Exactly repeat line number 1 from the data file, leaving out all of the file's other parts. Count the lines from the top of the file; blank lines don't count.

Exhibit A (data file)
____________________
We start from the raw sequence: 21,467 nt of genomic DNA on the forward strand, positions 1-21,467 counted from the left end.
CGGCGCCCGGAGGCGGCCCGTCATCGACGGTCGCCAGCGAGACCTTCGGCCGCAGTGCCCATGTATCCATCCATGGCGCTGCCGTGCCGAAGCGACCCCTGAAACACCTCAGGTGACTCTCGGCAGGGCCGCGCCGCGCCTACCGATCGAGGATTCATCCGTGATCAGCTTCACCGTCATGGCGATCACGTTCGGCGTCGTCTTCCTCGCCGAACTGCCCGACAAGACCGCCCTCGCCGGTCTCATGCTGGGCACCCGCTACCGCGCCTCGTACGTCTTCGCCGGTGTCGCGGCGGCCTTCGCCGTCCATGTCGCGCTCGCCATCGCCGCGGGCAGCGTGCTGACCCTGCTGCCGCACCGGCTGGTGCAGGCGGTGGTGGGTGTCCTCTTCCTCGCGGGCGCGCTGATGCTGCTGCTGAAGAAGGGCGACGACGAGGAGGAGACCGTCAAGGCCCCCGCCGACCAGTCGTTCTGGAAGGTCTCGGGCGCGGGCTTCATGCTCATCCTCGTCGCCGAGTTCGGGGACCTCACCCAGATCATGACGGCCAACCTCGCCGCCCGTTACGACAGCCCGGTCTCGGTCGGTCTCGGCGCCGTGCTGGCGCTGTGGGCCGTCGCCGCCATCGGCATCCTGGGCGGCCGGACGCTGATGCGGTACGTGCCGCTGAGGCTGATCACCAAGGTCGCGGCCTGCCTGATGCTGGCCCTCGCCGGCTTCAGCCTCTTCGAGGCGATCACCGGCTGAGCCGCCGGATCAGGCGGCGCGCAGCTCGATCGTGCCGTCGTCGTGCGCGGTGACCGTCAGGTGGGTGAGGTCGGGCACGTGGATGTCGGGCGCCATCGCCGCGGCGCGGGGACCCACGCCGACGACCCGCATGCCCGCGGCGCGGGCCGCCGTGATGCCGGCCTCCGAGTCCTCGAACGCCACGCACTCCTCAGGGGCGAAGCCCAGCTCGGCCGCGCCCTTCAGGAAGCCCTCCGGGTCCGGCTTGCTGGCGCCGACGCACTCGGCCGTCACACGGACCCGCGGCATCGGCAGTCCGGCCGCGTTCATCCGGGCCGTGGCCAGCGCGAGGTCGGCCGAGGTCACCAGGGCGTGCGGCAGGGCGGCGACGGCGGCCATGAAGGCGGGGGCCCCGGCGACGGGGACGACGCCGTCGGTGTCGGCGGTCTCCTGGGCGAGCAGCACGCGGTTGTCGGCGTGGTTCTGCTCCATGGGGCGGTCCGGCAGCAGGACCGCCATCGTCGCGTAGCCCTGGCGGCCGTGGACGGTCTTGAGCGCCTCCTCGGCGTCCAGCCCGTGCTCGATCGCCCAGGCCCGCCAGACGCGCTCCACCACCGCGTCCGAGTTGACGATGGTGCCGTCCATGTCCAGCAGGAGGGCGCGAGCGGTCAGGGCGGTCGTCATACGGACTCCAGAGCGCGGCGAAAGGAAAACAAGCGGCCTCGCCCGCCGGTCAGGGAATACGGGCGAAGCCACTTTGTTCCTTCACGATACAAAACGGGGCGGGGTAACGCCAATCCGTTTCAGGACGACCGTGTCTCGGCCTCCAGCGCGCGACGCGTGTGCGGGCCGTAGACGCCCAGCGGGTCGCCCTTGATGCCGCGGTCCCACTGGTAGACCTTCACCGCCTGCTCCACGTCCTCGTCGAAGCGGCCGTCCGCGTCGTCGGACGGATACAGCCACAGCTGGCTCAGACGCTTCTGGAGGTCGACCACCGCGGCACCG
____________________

We start from the raw sequence: 21,467 nt of genomic DNA on the forward strand, positions 1-21,467 counted from the left end.